Abnormal Skin Pigmentations Associated with Cancer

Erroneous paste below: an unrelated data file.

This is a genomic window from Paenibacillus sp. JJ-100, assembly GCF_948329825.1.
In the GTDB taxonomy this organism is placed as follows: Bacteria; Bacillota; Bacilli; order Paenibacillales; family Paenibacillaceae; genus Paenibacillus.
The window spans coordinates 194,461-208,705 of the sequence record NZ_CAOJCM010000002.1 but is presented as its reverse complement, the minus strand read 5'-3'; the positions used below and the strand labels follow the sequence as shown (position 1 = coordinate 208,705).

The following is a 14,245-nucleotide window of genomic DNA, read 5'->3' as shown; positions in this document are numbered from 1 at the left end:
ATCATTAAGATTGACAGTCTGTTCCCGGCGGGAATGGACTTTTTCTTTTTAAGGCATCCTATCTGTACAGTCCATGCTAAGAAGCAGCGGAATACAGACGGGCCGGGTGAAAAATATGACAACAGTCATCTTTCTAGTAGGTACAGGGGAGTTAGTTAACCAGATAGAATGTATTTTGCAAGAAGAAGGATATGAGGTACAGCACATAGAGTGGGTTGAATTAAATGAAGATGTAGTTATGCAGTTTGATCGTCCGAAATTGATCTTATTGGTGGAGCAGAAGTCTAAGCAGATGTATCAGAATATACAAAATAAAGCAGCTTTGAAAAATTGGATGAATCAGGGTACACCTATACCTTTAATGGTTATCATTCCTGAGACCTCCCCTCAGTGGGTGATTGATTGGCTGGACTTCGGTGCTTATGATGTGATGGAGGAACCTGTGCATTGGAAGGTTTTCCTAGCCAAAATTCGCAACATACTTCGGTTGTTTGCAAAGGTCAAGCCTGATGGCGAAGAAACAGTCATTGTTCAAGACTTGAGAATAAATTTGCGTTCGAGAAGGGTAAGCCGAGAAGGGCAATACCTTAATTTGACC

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Believe it or not, a single external organ of the human body plays a vital role in our lives. “The skin is the largest organ of the human body; [like personality], it varies from individual to individual”, as stated in National Geographic (science.nationalgeographic.com). The skin, according to Sandra Lawton a clinical expert in dermatology, is comprised of three layers. “The outside layer of skin is known as the epidermis, the layer that can be seen. The epidermis consists of hairs and sweat pores. The deeper layer of the skin is known as the dermis, which is separated from the epidermis by a dermal-epidermal junction and consists of sweat glands, oil glands, blood vessels and hair follicles. The last layer is the fatty layer which increases with weight gain but provides the body with insulation “(Lawton, 2013). If the skin is not protected, it can develop cancerous growths as a result of excessive exposure to ultra-violet (UV) radiation, causing skin cancer. Though skin differs in color due to melanin, protective sun pigmentation, some people have variations of discolored patches on their skin. Where does skin discoloration come from? Some people have light patches; others have hairy patches, while some may not have them at all. These variations of patches on the skin are common skin abnormalities such as birthmarks, liver spots, and freckles. What happens when abnormalities of the external organ affects the functions of the internal organs? This paper discusses several skin pigmentations that can be associated with the development of cancer due to several factors: the type of pigmentation, and the genotype associated with skin pigmentations and genetics in relation to cancer.


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